Mention productivity to adherents of agile methods and you will get a range of responses. Some of the typical responses include blank stares, tirades against organization level control mentality or discussions on why velocity is more relevant. Similar reactions albeit 180 degrees out of phased will be experienced when you substitute the word velocity and have discussions with adherents of other methodologies.
Fantasy movies and novels have taught us that in the realm of magic, knowing the name of a person or thing confers power. In fantasy novels the power conferred is that of control. In real life, the power of having a name for a concept is the power of spin. Spin and control are a pair of highly related terms.
The FreeDictionary (www.thefreedictionary.com) defines spin as:
To provide an interpretation (a statement or event, for example), especially in a way meant to sway public opinion.
Naming a concept even if many similar concepts have been given names creates an icon that can rally followers and be used to heap derision on non-followers. Maybe because the followers of fantasy and science fiction in the IT professions is higher than you would find in the normal population; the pattern of naming as a concept to focus attention has risen to a fine art. Examples abound in the IT world such as the use of the term logical files in the IFPUG Function Points (where are the illogical files) and agile methods (the others must be the “slow methods”). Productivity and velocity are named concepts that reflect this rule. Each can evoke followers to alter their behavior or to generate violent rage in what began as a civil conversation. The irony is that these terms represent highly related concepts. Both seek to describe the amount of output that will be delivered in a specific period of time. They only differ in percived level abstraction.
If they are so similar why are there two terms describing similar concepts? The lets peel back another layer.
Dion Hinchcliffe has defined project velocity is the measurement of the event rate of a project. A simpler definition is simply work divided by time. In both cases velocity is used to describe the speed a specific team delivers results. Typical velocity metrics include stories per function point, requirements per sprint and stories or story points per iteration. The units of measure are targeted at the level of requirements or user stories. The granularity of the unit of measure and collection time frame (iteration or sprints) insure that the metric is generated and collected multiple times throughout the project generating a repeatable process through rote memory at an individual project level. Becuase of the short time horizon and the use of measures that can be derived at a team level, the data is useful to the team as they plan and monitor their work. Useful equals metrics that get collected in my book. Unfortunately because relative measures (measures based on perception) are used to size requirements these metrics tend to be less useful for organizational comparison than more classic productivity measures. Productivity is also relatively simple metric. It is simply the output (numerator) of a project divided by the input(s) required to produce the output (denominator).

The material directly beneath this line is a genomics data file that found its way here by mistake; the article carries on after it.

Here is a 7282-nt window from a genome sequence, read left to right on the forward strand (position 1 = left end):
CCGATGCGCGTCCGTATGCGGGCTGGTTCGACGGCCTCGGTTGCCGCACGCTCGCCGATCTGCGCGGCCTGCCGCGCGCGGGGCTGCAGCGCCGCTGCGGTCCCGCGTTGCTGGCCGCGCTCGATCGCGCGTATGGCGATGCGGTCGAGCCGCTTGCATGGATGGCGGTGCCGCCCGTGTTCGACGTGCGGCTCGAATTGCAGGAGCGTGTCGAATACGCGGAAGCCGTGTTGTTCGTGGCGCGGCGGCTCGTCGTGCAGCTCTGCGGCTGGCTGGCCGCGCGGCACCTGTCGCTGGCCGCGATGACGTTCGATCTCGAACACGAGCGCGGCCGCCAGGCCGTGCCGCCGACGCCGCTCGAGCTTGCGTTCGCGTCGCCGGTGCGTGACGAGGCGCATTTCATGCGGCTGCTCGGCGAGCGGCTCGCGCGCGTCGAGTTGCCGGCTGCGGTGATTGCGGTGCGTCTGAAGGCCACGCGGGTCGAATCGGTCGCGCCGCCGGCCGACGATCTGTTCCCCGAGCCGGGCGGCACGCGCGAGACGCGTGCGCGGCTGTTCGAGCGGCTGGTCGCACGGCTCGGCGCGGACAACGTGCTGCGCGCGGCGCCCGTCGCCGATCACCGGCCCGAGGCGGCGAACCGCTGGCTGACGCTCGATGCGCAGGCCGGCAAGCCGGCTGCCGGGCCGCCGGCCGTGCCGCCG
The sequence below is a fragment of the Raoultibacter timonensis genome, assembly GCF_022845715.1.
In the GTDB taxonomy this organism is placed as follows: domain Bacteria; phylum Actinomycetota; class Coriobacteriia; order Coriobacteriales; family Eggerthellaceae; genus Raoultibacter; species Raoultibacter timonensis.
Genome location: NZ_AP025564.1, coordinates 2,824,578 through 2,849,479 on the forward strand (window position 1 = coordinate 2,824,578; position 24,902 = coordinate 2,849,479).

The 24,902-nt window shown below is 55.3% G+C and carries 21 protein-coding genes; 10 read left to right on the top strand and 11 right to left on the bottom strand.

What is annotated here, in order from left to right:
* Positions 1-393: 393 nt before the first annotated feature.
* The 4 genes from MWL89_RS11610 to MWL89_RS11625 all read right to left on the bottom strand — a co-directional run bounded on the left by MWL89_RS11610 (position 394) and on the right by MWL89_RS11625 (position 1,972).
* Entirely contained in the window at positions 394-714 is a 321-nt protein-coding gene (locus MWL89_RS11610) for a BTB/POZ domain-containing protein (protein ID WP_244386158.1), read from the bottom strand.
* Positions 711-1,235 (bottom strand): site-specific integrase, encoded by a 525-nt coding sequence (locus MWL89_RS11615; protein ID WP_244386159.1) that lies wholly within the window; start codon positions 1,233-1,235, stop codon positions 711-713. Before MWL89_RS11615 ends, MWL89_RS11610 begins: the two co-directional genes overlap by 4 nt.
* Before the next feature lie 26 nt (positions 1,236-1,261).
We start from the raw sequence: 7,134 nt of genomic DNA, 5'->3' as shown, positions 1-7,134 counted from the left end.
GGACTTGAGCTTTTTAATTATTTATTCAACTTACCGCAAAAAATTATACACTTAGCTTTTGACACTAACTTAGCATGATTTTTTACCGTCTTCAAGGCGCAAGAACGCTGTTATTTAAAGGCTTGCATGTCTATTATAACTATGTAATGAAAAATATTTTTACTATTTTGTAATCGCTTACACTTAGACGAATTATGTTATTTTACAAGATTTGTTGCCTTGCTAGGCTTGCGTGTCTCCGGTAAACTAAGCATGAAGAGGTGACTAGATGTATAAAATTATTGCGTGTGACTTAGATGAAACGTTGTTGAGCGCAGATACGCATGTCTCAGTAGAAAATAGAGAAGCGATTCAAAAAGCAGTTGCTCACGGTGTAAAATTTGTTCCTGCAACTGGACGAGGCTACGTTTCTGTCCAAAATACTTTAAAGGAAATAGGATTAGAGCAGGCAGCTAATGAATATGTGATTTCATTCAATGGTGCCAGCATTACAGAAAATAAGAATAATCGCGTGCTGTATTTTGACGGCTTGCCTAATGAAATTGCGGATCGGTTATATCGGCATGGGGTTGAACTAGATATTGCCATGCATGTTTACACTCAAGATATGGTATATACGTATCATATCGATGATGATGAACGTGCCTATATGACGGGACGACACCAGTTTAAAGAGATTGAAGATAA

Productivity typically is denominated by more esoteric units than calendar time such as hours of effort or FTE months (full-time equivalents) that relate to the entire project. The units of measure for the numerator range from the venerable line of code to functional units such as function points. Because productivity is generally collected and used at an overall project level it is very useful for parametric estimation or comparing projects but far less effective for planning day to day activities than is velocity. It should be noted that some organizations collect many seperate units to create a lower level view of productivity. I would suggest this can be done albeit it will require a substatial amount of effort to implement and maintain.
So if velocity and productivity are both useful and related shouldn’t we do both? The first place to start is to decide what question you are trying to answer. Once the problem you are trying to solve is identified the unit of measure and the collection time horizon both become manageable decisions. The question of whether we have to choose one over the other I would suggest is a false question. I propose that if we focus on selecting the proper numerator we can have measures that are useful at both the project and organization level. One solution is to substitute Quick and Early Function Points (QEFP is a rules based functional metric) for the typical story points (relative measure). QEFP can be applied at a granular level and then aggregated because it is rules based for reporting at different levels. Understanding the relationship between the two measures we devise a solution to have our cake and eat it too.